Dragon Questing…

While working on my transaction stuff I’m also doing some research on the needs of the story that I’ve had on my mind for the last several years and what the engine needs to do to make it happen. But… It’s not all work. There’s some play too!

Recently I got an urge to re-play the old Dragon Warrior games on the classic NES. There were a few CRPG’s on the old Nintendo, but the two most well known were Dragon Warrior and Final Fantasy. I’ve already won the latter on the classic console (I still have the blister scars from buying 99 heal potions OVER AND OVER… stupid interface!) but I never played Dragon Warrior II to conclusion, only the first and third.

Why? Well… these games were NOT easy. The level and XP grinding you had to do was insane. The first game required you to sit and kill slimes, the weakest monster in the game, for around an hour before your character was leveled up enough to explore further than a few steps from the starting castle and town. If you died you lost half your gold, so exploring early was punished harshly. And you NEEDED money because all the best gear was incredibly expensive. Playing the original Dragon Warrior on the NES was more painful than fun.

Dragon Warrior II was a better game overall, offering a party of three characters and a much larger world to explore. You still had to grind hard-core though; many players took advantage of a small bug in the game to obtain a valuable item over and over again and sell it to make the money to buy the best gear. I didn’t win it back in the day primarily because I didn’t own it, I could only play a friend’s copy and I couldn’t borrow it long enough to win.

So I had an itch to play these old games, but at the moment, all my video game console stuff is still packed away… Plus, my general experience with the old games is that it would mean spending a LOT of time in front of the TV, doing the same repetitive things over and over, eventually muting the game so the music wouldn’t give me a headache…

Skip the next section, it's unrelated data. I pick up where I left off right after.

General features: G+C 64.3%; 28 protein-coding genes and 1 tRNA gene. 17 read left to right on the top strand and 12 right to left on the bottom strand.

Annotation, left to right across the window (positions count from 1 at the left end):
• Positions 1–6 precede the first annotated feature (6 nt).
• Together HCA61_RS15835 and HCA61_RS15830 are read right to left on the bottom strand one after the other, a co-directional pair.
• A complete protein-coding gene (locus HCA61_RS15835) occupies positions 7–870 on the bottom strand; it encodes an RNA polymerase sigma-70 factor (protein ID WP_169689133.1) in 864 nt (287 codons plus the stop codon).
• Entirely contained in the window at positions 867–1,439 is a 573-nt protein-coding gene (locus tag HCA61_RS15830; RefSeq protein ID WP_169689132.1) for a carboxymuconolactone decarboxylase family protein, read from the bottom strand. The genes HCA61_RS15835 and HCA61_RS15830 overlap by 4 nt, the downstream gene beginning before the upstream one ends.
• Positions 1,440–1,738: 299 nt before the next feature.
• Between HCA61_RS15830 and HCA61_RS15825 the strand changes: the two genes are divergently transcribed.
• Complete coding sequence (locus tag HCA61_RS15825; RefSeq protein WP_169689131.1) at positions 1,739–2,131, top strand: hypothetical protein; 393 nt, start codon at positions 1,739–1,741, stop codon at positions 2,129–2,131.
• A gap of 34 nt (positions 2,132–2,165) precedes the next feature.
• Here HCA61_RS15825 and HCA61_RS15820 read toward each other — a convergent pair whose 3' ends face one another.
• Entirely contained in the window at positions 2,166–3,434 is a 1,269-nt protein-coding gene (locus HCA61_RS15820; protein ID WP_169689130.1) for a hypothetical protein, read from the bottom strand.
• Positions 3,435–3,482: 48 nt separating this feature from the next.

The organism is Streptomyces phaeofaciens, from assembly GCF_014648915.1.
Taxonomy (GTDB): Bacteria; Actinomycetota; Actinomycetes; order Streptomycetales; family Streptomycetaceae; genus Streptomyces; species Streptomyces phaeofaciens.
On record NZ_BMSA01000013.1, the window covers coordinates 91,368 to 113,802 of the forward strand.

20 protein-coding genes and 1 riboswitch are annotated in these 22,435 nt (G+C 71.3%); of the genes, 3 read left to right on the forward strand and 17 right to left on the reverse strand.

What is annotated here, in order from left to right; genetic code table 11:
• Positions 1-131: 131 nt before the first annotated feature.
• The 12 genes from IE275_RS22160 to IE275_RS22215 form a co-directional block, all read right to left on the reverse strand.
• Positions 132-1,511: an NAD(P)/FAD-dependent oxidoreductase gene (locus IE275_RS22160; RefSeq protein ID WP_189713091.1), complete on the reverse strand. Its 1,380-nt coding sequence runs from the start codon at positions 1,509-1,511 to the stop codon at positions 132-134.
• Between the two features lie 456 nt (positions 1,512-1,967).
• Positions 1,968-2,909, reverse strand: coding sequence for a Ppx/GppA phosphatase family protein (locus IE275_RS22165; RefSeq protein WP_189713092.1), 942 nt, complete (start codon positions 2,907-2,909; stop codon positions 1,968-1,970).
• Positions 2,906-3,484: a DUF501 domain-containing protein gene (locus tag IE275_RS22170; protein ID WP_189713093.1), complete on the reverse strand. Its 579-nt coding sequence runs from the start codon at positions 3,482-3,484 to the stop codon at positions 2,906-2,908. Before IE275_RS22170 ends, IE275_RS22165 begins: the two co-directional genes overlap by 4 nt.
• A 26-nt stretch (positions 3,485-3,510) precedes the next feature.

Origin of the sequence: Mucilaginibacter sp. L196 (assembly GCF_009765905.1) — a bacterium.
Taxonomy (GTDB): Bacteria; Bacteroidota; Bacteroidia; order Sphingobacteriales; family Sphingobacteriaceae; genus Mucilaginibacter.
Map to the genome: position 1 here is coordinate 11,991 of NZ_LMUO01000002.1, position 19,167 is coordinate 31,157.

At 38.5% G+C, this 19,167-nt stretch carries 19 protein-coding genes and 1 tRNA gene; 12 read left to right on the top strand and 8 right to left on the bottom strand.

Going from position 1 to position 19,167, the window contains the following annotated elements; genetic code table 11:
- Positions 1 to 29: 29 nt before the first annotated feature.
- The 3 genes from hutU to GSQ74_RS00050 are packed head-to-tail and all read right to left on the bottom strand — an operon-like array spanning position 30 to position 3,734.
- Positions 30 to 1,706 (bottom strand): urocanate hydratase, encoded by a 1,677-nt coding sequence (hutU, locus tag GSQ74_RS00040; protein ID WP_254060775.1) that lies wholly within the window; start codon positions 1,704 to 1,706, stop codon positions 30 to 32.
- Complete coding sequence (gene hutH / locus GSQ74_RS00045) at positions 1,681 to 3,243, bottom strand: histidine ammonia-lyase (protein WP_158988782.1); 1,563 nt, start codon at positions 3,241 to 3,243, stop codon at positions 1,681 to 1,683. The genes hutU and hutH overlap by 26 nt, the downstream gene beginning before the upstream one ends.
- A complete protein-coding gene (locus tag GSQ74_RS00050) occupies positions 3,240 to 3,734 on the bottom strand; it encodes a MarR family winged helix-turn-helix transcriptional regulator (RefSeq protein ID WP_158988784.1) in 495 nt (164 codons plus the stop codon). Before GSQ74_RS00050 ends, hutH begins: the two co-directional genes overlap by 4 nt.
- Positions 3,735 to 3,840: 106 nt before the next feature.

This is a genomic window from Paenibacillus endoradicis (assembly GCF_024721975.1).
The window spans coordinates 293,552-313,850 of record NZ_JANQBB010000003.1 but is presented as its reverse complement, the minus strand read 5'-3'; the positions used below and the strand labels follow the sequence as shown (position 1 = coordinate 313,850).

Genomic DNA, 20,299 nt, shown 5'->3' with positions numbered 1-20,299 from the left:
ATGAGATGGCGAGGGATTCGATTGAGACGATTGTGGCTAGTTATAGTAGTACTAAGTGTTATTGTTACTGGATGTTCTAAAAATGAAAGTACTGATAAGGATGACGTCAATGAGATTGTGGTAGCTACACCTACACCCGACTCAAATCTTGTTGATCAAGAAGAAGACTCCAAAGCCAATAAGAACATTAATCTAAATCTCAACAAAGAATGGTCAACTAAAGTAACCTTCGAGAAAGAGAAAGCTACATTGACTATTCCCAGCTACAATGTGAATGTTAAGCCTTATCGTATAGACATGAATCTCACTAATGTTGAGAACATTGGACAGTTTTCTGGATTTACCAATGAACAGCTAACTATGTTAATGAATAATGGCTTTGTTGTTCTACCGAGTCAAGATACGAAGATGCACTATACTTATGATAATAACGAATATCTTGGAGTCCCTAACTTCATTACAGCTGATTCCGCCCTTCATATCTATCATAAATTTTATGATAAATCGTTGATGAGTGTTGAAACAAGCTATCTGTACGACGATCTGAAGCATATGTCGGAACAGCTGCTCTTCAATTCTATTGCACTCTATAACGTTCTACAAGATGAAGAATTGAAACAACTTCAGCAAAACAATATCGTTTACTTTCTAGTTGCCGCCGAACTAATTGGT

Fortunately for me, there was a solution… the games have been released for the Android mobile platform! (Under their original name “Dragon Quest“) So I was able to purchase them cheaply on Google’s Playstore and download them for my tablet and phone.

Compared to the originals, the games have some differences, all to the good!

One, the graphics are WAY better. When they did the port, they actually used the Super Famicom graphics for a version that was only released in Japan. I don’t mind the original 8-bit graphics of the NES versions, but it’s nice to have an upgrade.

Two, the adaptations retain the the original “Athurian” language and some of the place names. Some of the mobile ports reverted entirely to the original Japanese, where the renowned hero “Erdrick” is named “Loto”. I’m relieved to have familiar names and places, although most of the towns in Dragon Quest II have different names. Spells have completely different names entirely; most of them have sound-effect style names like ‘Sizzle’, ‘Kazing’, and ‘Thwack’. Fortunately the mobile version interface helpfully tells you what each spell does so you know what it is.

The actual in game text is also much more loquacious, with a lot of style and nuance that was absent in the NES versions. This is partly because the old cartridges were very tight on memory, but also because Nintendo stripped out anything with religious overtones. This is very fascinating to me because the games have a VERY religious theme to them.